Call- (800) 584-1775
Ref #5600
PART-TIME AT
public accounting
hirm in Pace. Should
have public account-
ming experience. Tax
knowledge. Pay de-
pends on experi-
ence. Send resume
to: BOOKKEEPER.
4430 HWY. 90,
. SUITE H, PACE, FL
32571 or Fax Re-
sume to 995-8849
PUBLISHER'S
NOTICE
SMiltlon Newspapers,
. Inc (dba The Santa
Rosa Press Gazelltte
and The Sanla Rosa
Free Press) re-
serves Ihe right to
censor, reclassity.
revise, edil or reject
Sany advertisement
not meeting its
standards of accept-
ance. Submission of
San advertisemrnent


does nol constitute
,an agreement Io
publish said adver-
tisement Publicalion
of an advertisement
does nol constitute
an agreement or
continued publica-
tion.
STYLIST NEEDED
at Cassandra's
Designs. No
clientele needed
Call: 529-4590 or
995-8015


104
General Help
RIVIERA FAMILY
FITNESS OF PACE
Hiring for lull time
sales/customer serv-
ice position w/bene-
fits Off Hwy. 90 in
Pace (4633 School
Lane, behind Cici's
Pizza). Call: 994-
3774 for more info.
SANDY RIDGE
Care Center. Now
hiring C.N.A.s
w/Sign-on Bonus.
Inquire within 5360
Glover Lane, Milton,
FL, -32570. EOE
Drug-Pree Work-
place
SANS SOUCIS
FARMS
seeking Assistant
Grower/ Nursery
Worker Pay/salary fit
to experience.
Knowledge of green-
house production
techniques valuable.
Must have own
transportation, be
reliable and speak
or understand Eng-
lish Call: 623-6287
5951 Ogelsby Rd.
Milton
WESLEY MEMORIAL
United Methodist
Church is searching
for a Pianist for
Sunday mornings &
Wednesday eve-
nings. This is a paid
position. For more
information, call.
994-6213
108
Hotel/Motel
& Restaurant
KRYSTAL IN MIL-
TON is seeking a
Night Shift Leader
Will train 1 yr. fast
food exp. & drug
test required. Apply
in -person: 6663
Caroline St..
STEVIE D'S
REOPENING
March 31st at 3 pm'
Accepting applica-
lions for balender &
short order cooks
Pick up application
between 10-4
5410 Hwy 90
110.
Labor
HELP WANTED
Underground utility
foremen, laborers &
operators. Good
pay! Call: 232-6503
PAINTER NEEDED
Paying $12- $14 hr
Please call:
995-4658
PLANT NURSERY -
General nursery
work, lull lime. Prop-
agation experience
desired but willing to
train. Pan lime pos-
sible Located in Mil-
ton - Garcon Point
area 983-9121.
SUN STEEL
NOW HIRING
Snop Personnel
On the job training!
Apply in person:
Santa Rosa
Industrial Park
(2nd building on left)
6am-5pm
Monday-Friday
Excellent Benefits!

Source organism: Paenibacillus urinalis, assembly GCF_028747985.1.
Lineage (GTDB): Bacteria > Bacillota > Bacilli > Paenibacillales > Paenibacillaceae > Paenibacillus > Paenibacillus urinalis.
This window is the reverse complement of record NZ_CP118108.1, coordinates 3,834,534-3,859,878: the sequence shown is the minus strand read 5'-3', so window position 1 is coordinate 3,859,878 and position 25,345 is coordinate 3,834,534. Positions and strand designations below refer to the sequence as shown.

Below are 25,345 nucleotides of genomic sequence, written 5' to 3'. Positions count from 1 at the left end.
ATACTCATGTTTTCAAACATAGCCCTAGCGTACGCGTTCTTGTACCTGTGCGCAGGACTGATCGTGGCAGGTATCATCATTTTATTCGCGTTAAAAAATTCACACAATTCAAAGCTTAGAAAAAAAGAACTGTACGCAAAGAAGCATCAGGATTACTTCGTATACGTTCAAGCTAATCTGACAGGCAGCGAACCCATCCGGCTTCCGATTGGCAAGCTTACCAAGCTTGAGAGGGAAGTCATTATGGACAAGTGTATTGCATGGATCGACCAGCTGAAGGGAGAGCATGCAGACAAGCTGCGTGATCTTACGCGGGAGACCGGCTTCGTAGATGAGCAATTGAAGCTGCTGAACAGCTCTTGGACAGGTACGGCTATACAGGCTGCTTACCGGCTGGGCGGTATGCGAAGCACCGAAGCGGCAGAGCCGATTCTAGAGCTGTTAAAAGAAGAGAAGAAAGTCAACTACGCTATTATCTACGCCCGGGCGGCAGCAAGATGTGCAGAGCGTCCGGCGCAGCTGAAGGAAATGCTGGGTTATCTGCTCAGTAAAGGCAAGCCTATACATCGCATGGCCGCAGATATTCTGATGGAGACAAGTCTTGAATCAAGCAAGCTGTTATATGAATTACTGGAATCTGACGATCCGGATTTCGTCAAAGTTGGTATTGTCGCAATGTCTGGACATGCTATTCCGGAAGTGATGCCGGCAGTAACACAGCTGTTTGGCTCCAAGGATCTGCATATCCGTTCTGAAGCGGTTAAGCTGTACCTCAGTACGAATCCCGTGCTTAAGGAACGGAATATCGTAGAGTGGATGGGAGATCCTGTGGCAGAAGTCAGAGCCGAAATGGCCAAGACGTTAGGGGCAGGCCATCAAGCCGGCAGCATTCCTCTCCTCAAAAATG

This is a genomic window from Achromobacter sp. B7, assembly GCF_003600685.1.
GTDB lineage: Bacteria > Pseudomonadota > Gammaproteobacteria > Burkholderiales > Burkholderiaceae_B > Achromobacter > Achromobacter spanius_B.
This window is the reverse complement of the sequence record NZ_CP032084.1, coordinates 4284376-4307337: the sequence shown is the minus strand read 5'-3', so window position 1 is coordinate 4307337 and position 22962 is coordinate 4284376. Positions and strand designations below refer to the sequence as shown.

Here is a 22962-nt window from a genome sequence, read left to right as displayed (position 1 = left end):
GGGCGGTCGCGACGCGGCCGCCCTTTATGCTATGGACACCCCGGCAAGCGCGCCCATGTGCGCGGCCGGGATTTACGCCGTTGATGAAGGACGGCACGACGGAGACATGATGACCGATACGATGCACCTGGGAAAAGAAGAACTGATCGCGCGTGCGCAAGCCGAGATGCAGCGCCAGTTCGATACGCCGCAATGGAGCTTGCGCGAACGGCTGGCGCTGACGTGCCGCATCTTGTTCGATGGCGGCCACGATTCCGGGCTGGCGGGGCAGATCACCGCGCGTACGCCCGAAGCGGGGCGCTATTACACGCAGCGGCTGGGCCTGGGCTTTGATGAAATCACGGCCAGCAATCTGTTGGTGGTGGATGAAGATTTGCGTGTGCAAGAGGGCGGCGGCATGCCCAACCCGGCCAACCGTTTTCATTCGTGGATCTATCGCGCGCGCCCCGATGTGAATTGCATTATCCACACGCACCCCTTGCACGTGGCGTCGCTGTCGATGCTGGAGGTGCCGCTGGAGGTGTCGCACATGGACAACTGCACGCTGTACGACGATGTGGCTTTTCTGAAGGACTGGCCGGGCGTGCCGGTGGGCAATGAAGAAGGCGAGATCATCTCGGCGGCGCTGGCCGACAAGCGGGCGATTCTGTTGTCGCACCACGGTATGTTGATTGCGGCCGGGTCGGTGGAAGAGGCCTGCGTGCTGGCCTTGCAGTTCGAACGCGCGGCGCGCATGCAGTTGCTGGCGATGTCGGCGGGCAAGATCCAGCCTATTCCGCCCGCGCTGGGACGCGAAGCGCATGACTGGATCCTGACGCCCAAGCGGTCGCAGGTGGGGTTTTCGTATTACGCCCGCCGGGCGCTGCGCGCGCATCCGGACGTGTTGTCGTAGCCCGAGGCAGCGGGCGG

116
Office Work
PHYSICAL
THERAPY CLINIC
lull lime Ironi desk
receptionist. Person-
able & organized
Must have experi-
ence. Contact:
Denise Hussmann
at' 476-4774


124
Sales &
Telemarketing
$5,500 WEEKLY
Goal Potential If
someone did it. so
can you! 2-3 con-
firmed appointments
daily! Benefits Avail-
able Call Catherine
McFarland:
(888 )563-3188.

LIBERTY
NATIONAL
Life Insurance Co
Is expanding its
operation and is
looking for people
to fill insurance
sales & service
positions. Average
annual earnings
$48,554. Fringe
benefit package:
2 retirement funds,
health insurance,
paid vacation,
convention trips &
many others.
No experience
necessary. We
have on the job
training. Contact
Don Wiggins at:
983-7576 or
Fax
resume to:
850-682-1523
Liberty National
is an EOE


REACH FOR
THE STARS
Claim your $2,000
signing bonus and
elevate the quality of
life of everyone you
see! Here are the
top "10" reasons
why our sales reps
love us:

10. Company Paid
Health Banetirs
9. Weekly Pay
8. No Slow Seasons
7. Management Oppor-
iuniiies
6. inliai.on Proof ProO-
uci
5. Reccgn.zed House.
nor.- Iarnie
4. 2-3 Pre-Set Oualily
Appis bdaiy
3. Inleresied Hoi Pros-
peclin
2. Hilon as $50 per
Crrnpleiea Presenla-
lion Isi 90 ODays
1. $2 000 Sgning Bo.
riu�

Here's $243,864.41
in 50 weekly com-
mission checks paid
to our hign earners
in '2005':


S57 Ir,.J9


S�i 53 ii )






i 4 1 3


1.406 46M

1lac'.1 4 2


F4 48- 1 .12
15139.12'
L53-3 113
T4 --AAi C'S
Ts306


5468-i 47

$466 1 S7
I.J4 -i7 00
w.4387 '5

j.-21-6 54i
14 D.37 71'1
J4i f43i 5.
$a .16 'C'~
i-i11 ?01
1.3164 :8


To claim your
$2,000 signing bo-
nus tree Info & pro-
gram details. Call
Calherine McFar-
land at.
18881563-3188


.315
- L Business Services

END DATE baby CALL ME for all
formula, Bush & Del your mortgage
Monte canned needs. "Even if your
goods 4/$1 & lots credit isn't periecr'
more! J&B Rowland Purchase, ReFi.
Grocery, 6413 Re- 100% Loans, No In-